Paisley Jnr in sensible comment shock

I've finally got around to reading that interview with Ian Paisley Jnr and, while his comments about gays and lesbians are every bit as vile as reported, I was surprised to find a bit of sense rarely seen in Irish politicians - north or south, republican, nationalist, unionist or other. Asked about segregation in schools, Baby Doc said:

Believe it or not, I went to an integrated school. I believe parents should have the choice, but I believe that if you want to have the choice of a religious, exclusive school then you should pay for that choice - it should not be paid for by the State... I understand that the churches have a huge input into all this, but I think the churches need to stand back and the sooner the better.

I continue my long wait for Sinn Féin to adopt such a sensible, progressive position.

Incidentally, toward the end of the interview Paisley Jnr also refers to the problems that could arise in the event of abortion law liberalisation in the South. Is he bothered by the potential deaths of Irish "babies"? Does he worry that it could encourage similar moves north of the border? No, his specific issue is solely to do with the existence of different laws in different parts of the island. Er, isn't that part of what unionism is all about?

4 comments:

Ciarán said...

In terms of an "exclusive school" perhaps Ian Óg should be asked what his position is on state funding for Irish-medium education.

Also, while it'd be ideal that religious schools receive no state funding there's a particular problem in terms of the six counties where traditionally only the CCMS offered an alternative to state schooling, and can you blame nationalists for not wanting to send their kids to state schools in the six counties over the past 80 years?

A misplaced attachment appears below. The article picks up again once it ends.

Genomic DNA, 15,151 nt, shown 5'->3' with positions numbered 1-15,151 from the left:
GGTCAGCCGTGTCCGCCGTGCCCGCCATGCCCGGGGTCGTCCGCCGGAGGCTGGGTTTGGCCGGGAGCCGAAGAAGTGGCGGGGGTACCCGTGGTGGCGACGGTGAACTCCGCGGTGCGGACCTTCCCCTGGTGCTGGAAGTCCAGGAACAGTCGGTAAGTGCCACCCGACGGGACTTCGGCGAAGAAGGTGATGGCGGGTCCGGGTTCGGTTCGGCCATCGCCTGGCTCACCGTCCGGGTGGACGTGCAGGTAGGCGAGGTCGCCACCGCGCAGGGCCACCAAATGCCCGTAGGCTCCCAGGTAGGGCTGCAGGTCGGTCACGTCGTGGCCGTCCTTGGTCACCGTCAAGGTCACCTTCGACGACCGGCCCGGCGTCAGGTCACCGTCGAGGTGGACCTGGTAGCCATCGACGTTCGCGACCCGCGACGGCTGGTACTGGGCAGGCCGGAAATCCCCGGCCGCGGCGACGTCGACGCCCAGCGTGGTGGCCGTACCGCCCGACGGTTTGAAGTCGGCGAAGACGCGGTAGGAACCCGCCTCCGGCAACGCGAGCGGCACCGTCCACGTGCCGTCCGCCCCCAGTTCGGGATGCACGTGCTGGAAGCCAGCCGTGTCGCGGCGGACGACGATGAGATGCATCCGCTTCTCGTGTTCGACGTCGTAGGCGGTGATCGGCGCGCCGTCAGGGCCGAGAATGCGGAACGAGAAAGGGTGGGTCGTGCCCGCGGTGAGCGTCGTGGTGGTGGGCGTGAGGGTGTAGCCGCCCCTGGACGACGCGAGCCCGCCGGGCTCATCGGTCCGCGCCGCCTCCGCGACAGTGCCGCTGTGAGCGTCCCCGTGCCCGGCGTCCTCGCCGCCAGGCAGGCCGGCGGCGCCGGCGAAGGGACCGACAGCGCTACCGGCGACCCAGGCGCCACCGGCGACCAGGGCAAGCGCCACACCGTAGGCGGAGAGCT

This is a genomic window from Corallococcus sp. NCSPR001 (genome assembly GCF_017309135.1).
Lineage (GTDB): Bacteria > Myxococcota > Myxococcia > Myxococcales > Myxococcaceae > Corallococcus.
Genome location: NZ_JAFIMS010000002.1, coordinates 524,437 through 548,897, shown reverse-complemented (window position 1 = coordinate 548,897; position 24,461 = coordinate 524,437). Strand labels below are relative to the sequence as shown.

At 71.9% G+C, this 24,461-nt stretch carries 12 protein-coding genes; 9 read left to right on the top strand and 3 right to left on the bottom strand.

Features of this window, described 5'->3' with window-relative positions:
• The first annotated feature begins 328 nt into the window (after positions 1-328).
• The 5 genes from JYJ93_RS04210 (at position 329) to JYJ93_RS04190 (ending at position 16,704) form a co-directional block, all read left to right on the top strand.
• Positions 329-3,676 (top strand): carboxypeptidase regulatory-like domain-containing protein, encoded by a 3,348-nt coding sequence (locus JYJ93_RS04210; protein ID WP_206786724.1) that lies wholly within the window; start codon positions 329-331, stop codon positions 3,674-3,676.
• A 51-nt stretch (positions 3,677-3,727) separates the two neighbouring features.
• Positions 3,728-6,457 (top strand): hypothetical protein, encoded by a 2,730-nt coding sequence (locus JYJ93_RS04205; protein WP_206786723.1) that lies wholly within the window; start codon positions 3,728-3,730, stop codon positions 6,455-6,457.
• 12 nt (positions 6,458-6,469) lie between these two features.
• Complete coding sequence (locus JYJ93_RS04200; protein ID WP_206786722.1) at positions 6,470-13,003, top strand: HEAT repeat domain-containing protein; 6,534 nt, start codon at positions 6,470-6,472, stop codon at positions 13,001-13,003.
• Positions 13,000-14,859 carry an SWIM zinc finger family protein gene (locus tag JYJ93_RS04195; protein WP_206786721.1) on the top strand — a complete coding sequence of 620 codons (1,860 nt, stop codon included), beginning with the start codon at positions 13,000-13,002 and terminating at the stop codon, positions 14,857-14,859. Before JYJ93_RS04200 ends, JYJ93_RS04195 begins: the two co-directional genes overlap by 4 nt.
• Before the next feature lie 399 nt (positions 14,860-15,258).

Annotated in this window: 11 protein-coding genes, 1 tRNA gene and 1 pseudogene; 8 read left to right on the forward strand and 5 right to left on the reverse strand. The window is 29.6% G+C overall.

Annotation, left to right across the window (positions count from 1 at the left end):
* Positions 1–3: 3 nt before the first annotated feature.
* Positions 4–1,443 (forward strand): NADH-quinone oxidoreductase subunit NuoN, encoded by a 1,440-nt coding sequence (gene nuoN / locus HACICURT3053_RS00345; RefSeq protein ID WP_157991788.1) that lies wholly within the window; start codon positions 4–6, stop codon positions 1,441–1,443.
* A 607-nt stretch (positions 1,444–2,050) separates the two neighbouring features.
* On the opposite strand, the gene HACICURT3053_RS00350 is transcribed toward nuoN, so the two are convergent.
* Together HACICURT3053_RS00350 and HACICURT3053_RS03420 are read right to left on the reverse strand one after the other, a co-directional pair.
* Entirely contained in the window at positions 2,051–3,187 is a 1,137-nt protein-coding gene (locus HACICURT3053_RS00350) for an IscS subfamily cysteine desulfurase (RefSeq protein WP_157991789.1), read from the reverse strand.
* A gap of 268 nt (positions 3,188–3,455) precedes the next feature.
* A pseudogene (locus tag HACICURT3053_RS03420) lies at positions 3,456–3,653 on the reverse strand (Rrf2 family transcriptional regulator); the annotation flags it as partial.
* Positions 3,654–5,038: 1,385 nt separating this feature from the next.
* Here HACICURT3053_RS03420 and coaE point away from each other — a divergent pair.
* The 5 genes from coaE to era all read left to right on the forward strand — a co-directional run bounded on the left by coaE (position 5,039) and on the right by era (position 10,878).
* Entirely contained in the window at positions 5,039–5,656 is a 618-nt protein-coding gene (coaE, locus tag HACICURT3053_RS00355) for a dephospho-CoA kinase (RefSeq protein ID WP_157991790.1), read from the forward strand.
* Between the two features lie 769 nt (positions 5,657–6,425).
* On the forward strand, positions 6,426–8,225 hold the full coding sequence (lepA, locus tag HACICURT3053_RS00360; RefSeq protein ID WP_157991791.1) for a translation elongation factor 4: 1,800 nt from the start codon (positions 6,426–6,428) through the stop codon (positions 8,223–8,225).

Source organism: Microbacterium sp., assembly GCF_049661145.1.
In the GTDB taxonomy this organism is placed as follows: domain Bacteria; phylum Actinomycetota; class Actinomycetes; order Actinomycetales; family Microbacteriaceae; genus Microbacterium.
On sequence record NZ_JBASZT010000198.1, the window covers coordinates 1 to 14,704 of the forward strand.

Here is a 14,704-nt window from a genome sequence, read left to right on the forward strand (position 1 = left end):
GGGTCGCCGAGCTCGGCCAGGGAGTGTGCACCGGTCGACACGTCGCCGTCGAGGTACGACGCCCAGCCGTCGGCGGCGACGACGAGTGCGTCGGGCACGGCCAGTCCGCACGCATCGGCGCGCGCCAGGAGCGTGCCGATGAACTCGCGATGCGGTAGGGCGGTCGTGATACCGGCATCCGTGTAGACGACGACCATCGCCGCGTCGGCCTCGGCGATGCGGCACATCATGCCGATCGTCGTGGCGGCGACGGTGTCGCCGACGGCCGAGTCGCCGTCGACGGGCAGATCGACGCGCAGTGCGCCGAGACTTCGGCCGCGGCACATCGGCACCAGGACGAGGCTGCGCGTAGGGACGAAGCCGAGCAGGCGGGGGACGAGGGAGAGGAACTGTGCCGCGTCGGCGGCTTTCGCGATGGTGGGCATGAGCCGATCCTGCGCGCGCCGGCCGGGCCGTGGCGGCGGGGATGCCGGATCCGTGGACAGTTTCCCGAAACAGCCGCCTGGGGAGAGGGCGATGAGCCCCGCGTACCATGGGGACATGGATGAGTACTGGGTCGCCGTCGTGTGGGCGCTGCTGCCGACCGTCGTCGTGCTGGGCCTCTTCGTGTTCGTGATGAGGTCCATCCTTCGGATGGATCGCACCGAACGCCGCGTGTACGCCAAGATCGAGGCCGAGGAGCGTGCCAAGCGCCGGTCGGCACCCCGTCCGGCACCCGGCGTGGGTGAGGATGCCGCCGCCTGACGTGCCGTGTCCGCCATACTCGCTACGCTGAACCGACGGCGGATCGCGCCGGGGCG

The integrated education system in the North-East is also organised on a strongly Christian basis. The truth is that at the minute in the occupied six counties your best chance of getting secular education is to go through the Irish-medium schools. There are only two or so that are run by the CCMS, the rest are independent of them.

Wednesday said...

I don't blame nationalist parents at all, I blame those who created the system that made state schools = Protestant schools (and it should be noted in this that all the churches in the North were highly resistant to early attempts to create integrated schooling). It's simply a principle. I don't accept that the answer to Protestant domination of state-funded schools is to create separate state-funded Catholic schools. The answer is to eliminate that domination.

Besides, whatever about the North, there's hardly any justification for it down here.

Ciarán said...

I agree with you completely. I do believe in principle that religious schooling, any private schooling for that matter, should not receive a penny in support from the state. I was just stating above why there'd be resistance to the idea from certain sectors.

Another issue in this discussion is that unionists would often consider Irish-medium schools and catholic-maintained schools to be one and the same; it makes it easier to browbeat people over the Irish-medium sector's funding.

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